On Thursday, outdoor specialty retailer Gander Mountain will lower some of the fees it charges at its Wichita Gander Mountain Academy.
Officials from the St. Paul, Minn.-based company also said it will launch a membership program at the Wichita firearms training center and range that can be renewed annually and will provide additional discounts for use of its live-fire, virtual and simulated ranges as well as training.
“We saw an opportunity to help provide our service and felt it was our civic duty to provide a service to our customer to learn how to safely and effectively operate … their firearms,” said Chris Juelich, national director of Gander Mountain Academy, which operates five other academies at stores in Florida, Minnesota, Texas and Wisconsin.
Juelich added that the privately held company has seen an “uptick in the interest” for firearms training.
Specifically, the Wichita Gander Mountain Academy will drop the cost from $25 to $15 for hour-long sessions in its live range and half-hour sessions in its virtual range and simulators.
The academy’s new membership program, which costs $50 annually, will provide discounted rates such as $10 for use of the live range for an hour, or half-hour use of the virtual range and simulator. The membership also will provide a 10 percent discount on its training classes and a 20 percent discount on private instruction sessions.
The move will make the Wichita academy “even more accessible” and “more affordable” for customers.
Two independent gun shop and range owners said gun sales, range use and demand for firearms training have slowed over the past year, after a huge upswing that began in 2008, when political rhetoric seemed to fuel sales and interest.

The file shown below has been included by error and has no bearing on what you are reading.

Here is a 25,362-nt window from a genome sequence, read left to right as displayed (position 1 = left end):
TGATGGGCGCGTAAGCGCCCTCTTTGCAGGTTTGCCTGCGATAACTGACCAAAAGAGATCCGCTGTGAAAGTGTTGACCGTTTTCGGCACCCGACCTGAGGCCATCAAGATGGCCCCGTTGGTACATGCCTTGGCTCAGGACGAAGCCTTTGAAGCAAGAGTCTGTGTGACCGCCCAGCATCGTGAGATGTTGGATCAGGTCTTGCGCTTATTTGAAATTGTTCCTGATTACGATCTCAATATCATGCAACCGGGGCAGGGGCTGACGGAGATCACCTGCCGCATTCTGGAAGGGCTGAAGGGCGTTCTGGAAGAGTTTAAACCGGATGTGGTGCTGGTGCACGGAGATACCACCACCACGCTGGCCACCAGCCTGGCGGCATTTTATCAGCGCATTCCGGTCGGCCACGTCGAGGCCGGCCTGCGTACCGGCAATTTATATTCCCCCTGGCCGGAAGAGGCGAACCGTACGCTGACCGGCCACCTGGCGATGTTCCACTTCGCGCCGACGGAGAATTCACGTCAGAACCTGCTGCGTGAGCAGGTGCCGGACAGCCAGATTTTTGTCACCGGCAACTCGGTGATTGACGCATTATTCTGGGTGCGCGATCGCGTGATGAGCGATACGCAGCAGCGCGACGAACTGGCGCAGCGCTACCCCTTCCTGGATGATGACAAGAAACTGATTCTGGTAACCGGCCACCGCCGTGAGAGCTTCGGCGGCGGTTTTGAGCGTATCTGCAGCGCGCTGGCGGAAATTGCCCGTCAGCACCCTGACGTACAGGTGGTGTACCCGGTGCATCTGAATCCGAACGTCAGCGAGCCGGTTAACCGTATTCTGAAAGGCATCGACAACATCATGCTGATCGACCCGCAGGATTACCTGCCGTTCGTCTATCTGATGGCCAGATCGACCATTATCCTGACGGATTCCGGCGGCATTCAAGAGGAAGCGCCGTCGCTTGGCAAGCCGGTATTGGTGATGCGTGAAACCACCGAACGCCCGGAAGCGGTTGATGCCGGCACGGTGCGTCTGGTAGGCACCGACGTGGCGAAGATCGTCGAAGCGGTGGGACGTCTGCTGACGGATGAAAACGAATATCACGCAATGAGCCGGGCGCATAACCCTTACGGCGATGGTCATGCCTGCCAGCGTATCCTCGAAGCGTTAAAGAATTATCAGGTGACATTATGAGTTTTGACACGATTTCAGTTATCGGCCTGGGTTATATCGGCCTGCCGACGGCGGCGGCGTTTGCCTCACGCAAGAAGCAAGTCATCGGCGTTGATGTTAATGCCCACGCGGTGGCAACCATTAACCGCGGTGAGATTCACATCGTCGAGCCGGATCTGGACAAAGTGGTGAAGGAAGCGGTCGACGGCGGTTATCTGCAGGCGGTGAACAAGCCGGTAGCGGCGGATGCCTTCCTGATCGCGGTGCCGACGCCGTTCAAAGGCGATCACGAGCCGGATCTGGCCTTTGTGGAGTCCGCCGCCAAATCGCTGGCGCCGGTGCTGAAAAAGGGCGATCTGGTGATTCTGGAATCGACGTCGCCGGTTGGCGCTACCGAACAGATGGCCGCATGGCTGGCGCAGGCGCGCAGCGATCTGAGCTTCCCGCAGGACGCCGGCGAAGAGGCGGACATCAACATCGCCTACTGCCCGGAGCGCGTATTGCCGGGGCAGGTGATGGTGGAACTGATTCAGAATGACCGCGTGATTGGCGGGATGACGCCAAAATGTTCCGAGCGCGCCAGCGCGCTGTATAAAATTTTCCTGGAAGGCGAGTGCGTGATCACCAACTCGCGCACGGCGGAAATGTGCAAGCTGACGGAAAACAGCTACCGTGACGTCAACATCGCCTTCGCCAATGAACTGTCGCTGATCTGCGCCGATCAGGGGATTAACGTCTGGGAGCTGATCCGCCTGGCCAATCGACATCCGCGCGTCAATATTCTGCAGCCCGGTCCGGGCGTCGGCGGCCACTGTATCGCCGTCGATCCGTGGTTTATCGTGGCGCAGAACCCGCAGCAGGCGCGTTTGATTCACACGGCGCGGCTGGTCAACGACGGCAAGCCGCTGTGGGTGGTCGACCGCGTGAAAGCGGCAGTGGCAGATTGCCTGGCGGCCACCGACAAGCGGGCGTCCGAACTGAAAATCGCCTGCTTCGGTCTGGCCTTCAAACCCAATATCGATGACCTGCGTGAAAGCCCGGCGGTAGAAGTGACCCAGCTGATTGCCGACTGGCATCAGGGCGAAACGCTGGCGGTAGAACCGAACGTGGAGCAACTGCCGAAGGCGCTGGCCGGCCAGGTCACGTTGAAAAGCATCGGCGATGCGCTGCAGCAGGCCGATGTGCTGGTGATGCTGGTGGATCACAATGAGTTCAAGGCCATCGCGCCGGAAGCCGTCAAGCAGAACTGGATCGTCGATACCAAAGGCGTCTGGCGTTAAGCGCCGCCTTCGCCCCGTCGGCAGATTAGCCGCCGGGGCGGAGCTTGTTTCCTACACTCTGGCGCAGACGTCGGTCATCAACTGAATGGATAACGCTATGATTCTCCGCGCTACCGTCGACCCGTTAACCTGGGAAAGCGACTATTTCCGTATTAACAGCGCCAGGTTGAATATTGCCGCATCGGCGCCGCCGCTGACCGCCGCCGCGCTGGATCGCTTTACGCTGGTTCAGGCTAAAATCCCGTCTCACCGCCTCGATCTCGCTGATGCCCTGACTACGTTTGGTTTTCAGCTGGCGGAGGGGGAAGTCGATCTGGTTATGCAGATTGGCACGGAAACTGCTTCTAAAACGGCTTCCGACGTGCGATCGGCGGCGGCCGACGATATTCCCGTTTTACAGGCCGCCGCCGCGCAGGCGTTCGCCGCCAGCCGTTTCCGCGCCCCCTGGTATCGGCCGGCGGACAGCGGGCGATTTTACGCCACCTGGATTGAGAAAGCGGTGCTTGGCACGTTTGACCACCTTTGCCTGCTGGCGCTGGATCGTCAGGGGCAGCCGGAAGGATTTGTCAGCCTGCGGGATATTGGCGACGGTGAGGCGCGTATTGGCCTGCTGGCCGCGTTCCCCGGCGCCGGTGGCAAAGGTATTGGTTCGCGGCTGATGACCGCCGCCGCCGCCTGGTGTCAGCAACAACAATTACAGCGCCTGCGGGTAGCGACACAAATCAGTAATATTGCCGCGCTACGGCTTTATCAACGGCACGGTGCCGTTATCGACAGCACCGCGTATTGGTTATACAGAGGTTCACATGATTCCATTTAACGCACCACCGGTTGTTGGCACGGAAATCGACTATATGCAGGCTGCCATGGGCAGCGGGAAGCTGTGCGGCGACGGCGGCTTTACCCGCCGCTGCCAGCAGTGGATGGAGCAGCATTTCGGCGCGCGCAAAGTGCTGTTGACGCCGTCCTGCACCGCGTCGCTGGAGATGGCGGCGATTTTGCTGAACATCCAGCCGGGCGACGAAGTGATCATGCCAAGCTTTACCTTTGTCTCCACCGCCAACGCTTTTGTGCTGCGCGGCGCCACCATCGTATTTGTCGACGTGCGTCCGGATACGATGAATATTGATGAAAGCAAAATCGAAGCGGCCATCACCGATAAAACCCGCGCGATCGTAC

“It’s all down at the moment,” said Don Holman, owner of the Bullet Stop at 2625 W. Pawnee, which sells firearms, has an indoor range and provides training.
“This was a very, very hot business for a long time,” added Mike Relihan, owner of Bullseye Shooting Range, 1455 N. Terrace. “We’ve kind of now, for the last couple months, gone back to normal times.”
Juelich said the academies have had “a successful run.” Wichita was the last of the six academies Gander Mountain opened. The 7,000-square-foot academy inside Gander Mountain’s WaterWalk store opened in late 2011.
Juelich acknowledged that there has been a slowdown nationally in the sales of firearms.
“Nobody’s meeting the comps they did in 2013,” he said.
But, he said, there is a “significant amount of interest” in the training that Gander Mountain Academy offers, such as fundamental handgun training and safety, concealed carry, hunter safety and defensive shooting. He thinks much of that interest is from people who bought their firearms last year.
“We decided to do this as a way to reward our best customers,” Juelich said.
He added that customers of the academy have been asking about a membership program since the academy opened.
“We decided we would try it, test it in … the Wichita marketplace,” he said. “It’s ultimately the goal to make sure people who are buying the products know how to use them safely.”